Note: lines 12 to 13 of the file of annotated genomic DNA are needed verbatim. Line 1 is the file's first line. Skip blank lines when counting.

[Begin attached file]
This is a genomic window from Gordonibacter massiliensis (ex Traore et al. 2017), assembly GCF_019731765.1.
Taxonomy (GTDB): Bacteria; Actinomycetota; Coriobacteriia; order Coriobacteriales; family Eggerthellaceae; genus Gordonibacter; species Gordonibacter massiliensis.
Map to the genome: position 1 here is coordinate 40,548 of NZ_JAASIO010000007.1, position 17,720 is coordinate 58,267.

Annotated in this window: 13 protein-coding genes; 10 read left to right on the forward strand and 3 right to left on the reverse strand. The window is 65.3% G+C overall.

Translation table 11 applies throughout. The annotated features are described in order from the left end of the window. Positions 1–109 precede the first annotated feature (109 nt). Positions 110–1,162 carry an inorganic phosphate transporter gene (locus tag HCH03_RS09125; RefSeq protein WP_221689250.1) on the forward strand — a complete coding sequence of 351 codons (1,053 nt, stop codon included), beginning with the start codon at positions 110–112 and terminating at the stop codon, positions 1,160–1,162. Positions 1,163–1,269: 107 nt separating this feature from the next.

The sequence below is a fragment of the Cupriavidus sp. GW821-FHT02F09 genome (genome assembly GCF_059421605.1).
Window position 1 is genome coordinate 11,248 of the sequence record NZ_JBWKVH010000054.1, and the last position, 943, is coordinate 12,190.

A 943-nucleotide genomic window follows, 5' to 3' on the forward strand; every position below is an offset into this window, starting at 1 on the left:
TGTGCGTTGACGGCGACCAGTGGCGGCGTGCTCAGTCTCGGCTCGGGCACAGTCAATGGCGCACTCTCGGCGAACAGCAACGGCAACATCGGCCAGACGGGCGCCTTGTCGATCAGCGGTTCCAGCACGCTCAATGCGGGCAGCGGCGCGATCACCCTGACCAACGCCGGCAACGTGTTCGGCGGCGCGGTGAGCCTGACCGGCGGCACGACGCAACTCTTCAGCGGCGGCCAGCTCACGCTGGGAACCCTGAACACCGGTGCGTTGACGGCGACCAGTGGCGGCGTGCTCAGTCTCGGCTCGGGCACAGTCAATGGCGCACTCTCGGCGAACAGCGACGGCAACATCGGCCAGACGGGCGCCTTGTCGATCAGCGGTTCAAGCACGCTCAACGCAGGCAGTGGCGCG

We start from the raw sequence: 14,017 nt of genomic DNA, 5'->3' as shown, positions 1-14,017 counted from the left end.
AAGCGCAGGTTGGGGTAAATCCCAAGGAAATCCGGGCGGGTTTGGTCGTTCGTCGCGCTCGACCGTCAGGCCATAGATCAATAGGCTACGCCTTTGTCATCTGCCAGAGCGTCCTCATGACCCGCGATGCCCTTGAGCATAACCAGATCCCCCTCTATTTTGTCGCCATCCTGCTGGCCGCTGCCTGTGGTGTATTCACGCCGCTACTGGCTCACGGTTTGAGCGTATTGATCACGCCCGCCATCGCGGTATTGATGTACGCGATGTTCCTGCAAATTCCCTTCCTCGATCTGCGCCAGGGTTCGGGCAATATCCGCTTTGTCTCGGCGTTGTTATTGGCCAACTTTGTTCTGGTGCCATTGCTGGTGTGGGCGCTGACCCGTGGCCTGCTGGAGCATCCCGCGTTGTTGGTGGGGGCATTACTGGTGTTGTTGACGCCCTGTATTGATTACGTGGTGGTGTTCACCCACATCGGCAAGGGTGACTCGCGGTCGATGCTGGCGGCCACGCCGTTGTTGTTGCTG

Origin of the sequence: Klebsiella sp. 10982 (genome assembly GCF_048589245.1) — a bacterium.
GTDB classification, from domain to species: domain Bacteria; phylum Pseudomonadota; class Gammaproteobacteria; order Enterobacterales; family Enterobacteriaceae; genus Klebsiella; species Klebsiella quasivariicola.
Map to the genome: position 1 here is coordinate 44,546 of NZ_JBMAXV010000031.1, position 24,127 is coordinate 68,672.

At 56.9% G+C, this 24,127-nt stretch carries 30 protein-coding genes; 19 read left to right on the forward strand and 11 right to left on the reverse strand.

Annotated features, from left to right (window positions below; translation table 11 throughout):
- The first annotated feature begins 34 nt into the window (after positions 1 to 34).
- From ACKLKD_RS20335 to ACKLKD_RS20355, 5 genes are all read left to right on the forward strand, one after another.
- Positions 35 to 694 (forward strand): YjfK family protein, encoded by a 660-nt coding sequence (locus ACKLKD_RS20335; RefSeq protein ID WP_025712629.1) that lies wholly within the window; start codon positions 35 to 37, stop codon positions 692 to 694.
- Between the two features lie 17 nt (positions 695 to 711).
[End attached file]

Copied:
Origin of the sequence: Klebsiella sp. 10982 (genome assembly GCF_048589245.1) — a bacterium.
GTDB classification, from domain to species: domain Bacteria; phylum Pseudomonadota; class Gammaproteobacteria; order Enterobacterales; family Enterobacteriaceae; genus Klebsiella; species Klebsiella quasivariicola.